Old St. Louis Fed chairman says the FOMC still has a ‘ways to go’ on inflation
James Bullard at Jackson Hole, Wyoming.
David A. Grogan | CNBC
Former St. Louis Fed President Jim Bullard says the Federal Reserve still has “a ways to go” in fighting inflation and that there is still a risk that prices will rise a- again.
Between March 2022 and July 2023, the FOMC implemented a run of 11 rate hikes to bring the funds rate from a target range of 0.0%-0.25% to 5.25%-5.5%, and inflation has fallen significantly since then.
Although markets now believe that interest rates have peaked and have begun to look ahead to cuts next year, Bullard – who resigned as head of St. Louis Fed in August – that the central bank’s work is far from over.
“It’s been so good for the FOMC for so long. There’s still a ways to go,” he told CNBC’s Joumanna Bercetche on the sidelines of the UBS European Conference in London.
“I think you have to watch the data very carefully and it is very possible that inflation will turn around and go in the wrong direction. “
The October consumer price index to be released on Tuesday is expected to show an increase of 0.1% month on month and 3.3% on an annual basis, according to a poll of Dow Jones economists.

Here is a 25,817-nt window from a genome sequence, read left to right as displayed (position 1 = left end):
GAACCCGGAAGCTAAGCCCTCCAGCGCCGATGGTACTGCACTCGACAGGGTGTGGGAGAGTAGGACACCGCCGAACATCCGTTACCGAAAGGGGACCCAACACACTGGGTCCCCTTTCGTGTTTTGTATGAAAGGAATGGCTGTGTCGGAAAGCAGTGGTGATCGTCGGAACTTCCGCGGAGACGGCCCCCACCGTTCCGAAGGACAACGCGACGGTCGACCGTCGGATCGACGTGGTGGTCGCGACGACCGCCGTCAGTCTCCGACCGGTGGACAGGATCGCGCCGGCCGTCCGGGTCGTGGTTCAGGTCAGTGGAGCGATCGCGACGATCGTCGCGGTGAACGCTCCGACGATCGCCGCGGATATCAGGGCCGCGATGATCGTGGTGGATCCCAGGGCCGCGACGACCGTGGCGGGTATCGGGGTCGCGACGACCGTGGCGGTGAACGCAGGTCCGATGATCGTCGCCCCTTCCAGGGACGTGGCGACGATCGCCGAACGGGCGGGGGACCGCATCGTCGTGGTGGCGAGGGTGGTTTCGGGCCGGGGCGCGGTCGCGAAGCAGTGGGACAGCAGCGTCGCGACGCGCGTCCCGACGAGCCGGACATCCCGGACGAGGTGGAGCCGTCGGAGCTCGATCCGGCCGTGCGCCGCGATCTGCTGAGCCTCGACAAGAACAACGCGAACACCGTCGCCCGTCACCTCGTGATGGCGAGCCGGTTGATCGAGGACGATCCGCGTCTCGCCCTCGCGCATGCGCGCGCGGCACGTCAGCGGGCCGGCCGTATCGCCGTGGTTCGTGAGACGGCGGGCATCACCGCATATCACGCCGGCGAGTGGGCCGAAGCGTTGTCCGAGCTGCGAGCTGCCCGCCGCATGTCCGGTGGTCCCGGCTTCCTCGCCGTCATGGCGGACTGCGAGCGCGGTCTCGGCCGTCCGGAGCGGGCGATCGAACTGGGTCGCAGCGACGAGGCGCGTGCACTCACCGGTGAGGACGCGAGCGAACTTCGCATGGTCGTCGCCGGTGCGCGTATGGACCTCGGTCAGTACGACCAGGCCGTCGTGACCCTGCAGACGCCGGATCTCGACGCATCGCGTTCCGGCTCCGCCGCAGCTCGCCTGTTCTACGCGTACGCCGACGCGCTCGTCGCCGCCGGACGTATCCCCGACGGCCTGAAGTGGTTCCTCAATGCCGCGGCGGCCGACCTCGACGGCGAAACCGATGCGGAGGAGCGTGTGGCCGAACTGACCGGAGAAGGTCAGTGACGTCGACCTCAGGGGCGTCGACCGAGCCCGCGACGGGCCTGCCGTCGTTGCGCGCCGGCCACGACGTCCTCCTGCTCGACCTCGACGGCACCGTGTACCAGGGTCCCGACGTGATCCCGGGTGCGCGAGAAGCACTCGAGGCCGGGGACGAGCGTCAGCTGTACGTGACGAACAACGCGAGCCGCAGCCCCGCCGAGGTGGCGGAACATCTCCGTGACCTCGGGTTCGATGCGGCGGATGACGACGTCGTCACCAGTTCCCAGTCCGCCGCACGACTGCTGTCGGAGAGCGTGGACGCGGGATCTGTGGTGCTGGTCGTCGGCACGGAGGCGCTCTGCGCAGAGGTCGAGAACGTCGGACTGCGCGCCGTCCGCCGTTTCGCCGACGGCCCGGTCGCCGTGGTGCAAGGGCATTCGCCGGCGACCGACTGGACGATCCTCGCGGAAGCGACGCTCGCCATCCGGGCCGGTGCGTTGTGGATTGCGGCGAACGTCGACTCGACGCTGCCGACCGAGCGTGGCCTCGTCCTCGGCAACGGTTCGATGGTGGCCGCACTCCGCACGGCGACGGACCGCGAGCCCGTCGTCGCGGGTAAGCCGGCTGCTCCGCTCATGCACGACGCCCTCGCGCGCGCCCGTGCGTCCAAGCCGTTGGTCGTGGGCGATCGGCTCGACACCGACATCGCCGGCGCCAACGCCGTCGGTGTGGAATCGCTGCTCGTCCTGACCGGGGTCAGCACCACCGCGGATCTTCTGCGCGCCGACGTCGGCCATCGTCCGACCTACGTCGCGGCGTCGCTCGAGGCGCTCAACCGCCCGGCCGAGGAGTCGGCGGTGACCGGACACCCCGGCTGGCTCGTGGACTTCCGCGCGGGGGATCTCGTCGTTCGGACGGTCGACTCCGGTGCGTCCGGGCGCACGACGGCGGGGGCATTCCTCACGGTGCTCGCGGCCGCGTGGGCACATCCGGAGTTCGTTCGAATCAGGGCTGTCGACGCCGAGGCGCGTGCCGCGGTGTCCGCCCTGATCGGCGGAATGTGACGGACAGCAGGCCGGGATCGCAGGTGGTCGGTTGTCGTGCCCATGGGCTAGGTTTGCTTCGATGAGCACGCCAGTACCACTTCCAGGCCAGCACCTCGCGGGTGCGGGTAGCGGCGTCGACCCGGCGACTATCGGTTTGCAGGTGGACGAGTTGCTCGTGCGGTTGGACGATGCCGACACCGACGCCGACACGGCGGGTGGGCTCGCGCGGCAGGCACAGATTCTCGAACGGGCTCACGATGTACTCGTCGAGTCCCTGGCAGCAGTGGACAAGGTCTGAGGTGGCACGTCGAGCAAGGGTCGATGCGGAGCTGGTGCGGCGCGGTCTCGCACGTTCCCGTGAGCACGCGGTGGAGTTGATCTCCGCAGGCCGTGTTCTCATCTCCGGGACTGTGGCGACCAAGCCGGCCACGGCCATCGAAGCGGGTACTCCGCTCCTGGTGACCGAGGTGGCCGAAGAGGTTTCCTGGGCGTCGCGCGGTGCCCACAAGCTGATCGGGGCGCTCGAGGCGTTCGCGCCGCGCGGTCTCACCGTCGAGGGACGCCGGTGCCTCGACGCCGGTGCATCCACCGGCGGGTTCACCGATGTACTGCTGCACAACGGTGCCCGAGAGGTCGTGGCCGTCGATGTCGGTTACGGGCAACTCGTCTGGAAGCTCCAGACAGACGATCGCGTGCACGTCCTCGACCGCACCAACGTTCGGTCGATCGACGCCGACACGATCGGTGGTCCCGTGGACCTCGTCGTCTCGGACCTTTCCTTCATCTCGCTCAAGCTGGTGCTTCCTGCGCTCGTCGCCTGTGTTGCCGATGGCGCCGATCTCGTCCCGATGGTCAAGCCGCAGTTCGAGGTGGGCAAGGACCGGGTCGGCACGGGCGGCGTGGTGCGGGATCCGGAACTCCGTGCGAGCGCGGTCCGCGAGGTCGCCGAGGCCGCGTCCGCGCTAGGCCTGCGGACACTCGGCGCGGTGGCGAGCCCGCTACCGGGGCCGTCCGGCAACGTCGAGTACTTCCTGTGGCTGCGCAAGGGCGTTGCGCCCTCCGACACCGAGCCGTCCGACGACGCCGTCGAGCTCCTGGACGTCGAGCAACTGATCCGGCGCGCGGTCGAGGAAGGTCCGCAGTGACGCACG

“That’s just a one-month number, but still I think the risk to the FOMC is that the nice disinflation we’ve seen over the past 12 months will not continue and the then they have to do more,” Bullard said. .
On growth, Bullard said the risk of a US recession next year is currently only around 15%, and suggested that the bottom line should be that growth will remain at a moderate pace as long as inflation continues to decline, producing a “soft landing.” “
“One thing about recessions is that there have only been four in the last 40 years – that’s about one every 10 years – and they are very difficult to predict,” he said.
“None of those four were expected in advance, so one way to think about that is that recessions are caused by shocks and the shocks are really unpredictable, so maybe that the baseline will not be a decline for 2024, even if it is possible. “
Correction: Between March 2022 and July 2023, the FOMC implemented a run of 11 rate hikes to bring the funds rate from a target range of 0.0%-0.25% to 5.25%-5.5%. An earlier version made a mistake in the field.